France hopes to avoid blackouts on Monday but faces a tough week as the first cold snap of winter tests Europe’s resolve to save energy and mitigate the economic fallout of the war in Ukraine.
Anxiety about the situation in energy sector
Leaders across the region have said everyone needs to get serious about using less fuel after unusually mild weather until now had made the task relatively easy.
Although Europe’s gas storage is nearly 90% full after a concerted effort following Russian supply disruptions linked to its invasion of Ukraine, a series of nuclear shutdowns, particularly in France, is adding to the nervousness of the shutdowns.
A technical glitch briefly knocked out power in parts of Paris late one evening, prompting one Twitter user to ask: “Is it starting?” while posting an image of a dark street.
The country is focused as corrosion has taken a record number of reactors out of action, reducing its nuclear output to a 30-year low.
But despite concerns that supply could fall short at the start of the week as temperatures in Europe plunge, the RTE grid operator said there were no planned cuts.
An 8.3% drop in electricity consumption last week will help, RTE said, adding that 41 of EDF’s nuclear reactors should be available from Monday, generating 39 gigawatts of capacity, which should be enough.
EDF said it had ramped up production at three of its nuclear reactors after the repairs and hoped to start corrosion repairs at its Penly two nuclear reactor in mid-January.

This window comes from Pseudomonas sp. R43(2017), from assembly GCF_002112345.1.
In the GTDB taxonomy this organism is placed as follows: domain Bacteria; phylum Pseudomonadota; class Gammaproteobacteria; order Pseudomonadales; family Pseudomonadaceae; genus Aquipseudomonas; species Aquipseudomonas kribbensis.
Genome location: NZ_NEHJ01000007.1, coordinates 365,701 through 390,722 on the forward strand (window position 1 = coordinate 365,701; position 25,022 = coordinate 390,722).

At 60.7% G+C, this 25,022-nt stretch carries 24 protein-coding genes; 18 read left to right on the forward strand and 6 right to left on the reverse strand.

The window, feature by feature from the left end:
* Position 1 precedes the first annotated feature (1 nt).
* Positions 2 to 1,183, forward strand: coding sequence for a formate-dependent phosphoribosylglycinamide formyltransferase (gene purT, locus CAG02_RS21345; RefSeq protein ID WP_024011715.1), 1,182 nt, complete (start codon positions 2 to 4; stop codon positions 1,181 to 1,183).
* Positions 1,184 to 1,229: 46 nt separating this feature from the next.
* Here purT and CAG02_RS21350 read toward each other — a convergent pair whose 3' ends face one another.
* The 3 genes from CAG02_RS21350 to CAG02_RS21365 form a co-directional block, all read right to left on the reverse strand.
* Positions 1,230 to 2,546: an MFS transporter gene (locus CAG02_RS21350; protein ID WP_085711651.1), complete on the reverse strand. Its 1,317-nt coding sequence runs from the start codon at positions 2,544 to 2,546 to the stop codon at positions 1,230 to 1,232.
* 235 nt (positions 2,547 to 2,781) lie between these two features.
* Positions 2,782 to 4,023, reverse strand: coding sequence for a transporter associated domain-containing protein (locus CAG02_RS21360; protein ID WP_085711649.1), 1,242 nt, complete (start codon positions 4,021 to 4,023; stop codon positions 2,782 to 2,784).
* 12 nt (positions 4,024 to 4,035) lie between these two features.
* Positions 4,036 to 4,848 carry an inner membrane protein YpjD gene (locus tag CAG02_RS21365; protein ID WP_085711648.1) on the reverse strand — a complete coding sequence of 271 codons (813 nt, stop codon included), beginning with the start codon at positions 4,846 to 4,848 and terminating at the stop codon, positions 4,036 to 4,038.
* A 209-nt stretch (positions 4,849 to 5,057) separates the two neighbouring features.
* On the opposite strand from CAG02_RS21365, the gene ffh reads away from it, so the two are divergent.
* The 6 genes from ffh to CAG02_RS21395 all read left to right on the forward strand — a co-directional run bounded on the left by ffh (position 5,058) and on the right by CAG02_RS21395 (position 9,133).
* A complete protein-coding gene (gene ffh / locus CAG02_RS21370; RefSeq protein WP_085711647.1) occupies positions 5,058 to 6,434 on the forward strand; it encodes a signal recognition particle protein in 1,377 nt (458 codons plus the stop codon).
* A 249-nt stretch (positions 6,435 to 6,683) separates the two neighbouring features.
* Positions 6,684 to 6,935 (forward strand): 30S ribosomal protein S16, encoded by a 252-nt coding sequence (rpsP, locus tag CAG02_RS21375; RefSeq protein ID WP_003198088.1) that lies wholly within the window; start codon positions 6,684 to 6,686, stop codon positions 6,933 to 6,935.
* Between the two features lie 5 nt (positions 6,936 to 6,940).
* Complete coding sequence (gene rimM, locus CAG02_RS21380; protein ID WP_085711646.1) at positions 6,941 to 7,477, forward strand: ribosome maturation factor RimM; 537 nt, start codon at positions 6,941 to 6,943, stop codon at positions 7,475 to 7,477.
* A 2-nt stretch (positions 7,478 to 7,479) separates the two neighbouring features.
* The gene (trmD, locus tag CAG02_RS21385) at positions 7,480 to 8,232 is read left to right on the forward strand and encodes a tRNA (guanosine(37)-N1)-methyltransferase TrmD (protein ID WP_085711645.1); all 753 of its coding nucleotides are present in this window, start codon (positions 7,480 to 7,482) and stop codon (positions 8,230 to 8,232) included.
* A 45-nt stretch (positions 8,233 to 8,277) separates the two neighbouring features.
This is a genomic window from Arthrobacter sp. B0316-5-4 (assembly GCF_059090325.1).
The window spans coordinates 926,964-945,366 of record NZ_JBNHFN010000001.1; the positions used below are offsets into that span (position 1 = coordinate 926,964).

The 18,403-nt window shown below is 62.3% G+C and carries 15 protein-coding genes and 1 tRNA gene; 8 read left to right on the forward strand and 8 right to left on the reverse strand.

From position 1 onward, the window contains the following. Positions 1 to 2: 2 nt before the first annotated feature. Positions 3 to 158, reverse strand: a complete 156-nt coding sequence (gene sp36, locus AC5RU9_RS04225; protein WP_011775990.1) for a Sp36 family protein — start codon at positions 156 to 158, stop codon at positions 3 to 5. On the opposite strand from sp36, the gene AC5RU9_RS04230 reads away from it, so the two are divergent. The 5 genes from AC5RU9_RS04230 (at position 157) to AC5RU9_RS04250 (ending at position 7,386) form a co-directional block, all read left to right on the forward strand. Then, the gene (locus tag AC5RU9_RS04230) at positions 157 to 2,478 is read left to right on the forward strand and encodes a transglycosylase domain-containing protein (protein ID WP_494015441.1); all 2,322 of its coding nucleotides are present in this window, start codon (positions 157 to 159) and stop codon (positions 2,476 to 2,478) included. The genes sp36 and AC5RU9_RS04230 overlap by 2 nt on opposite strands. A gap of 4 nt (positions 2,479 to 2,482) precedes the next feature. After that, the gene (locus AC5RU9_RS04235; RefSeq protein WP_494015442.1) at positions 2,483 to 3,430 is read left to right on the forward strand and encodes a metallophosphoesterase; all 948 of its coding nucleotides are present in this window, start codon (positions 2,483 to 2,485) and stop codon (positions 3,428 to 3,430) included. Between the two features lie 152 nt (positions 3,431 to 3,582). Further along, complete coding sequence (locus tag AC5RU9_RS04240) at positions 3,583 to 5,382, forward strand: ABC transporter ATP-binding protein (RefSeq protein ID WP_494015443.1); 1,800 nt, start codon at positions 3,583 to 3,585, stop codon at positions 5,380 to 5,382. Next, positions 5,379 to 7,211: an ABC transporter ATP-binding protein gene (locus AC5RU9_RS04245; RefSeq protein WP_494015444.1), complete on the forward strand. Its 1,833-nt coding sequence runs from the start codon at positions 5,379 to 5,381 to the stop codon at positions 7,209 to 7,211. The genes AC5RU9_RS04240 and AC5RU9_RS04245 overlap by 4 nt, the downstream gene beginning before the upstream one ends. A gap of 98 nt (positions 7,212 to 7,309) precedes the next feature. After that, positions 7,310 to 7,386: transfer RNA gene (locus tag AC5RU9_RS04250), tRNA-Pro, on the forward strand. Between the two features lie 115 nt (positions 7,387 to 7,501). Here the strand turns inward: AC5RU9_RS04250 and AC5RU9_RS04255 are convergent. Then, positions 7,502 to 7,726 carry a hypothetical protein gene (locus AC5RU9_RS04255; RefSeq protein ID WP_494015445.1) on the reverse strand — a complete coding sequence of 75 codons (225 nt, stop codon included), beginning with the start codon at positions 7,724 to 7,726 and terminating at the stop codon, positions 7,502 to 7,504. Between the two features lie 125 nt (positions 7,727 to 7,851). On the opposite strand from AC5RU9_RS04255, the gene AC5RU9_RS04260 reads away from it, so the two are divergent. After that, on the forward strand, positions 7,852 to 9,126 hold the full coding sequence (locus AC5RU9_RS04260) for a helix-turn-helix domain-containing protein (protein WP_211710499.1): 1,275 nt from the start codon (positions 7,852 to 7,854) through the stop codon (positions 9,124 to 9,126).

Risks grow as cold weather continues
Emerick de Vigan, vice president of energy at data and analytics company Kpler, said efforts by companies and households to cut consumption should allow France to avoid an imposed load shedding on Monday. Still, risks could rise if the cold snap persists throughout the following week.
Energy prices, which have hit record highs this year, rose on Friday due to jitters. Demand would outpace supply before easing in later trade.
France is one of the most nuclear-dependent countries and typically generates more than 70% of its electricity from its fleet of 56 reactors, supplying around 15% of Europe’s total capacity through exports.
The government, which has warned that blackouts could happen this winter, said any outages would last no longer than two hours and be marked in advance.
Risk of power outages in Europe
In other places in Europe, Finland’s national grid operator Fingrid said the risk of winter blackouts had increased in the country after another postponement of the start-up of the new Olkiluoto 3 nuclear reactor.
Prime Minister Ulf Kristersson said in neighboring Sweden at a press conference: “Many Swedes have saved electricity for purely cost-effective reasons. Now we want to ask the Swedish people to save electricity and also to reduce the risk of power outages.”
Meanwhile, Belgium’s natural gas supply could be at risk this winter in the event of a cold wave, Belgian newspaper De Tijd reported on Friday, citing a leaked government-commissioned report.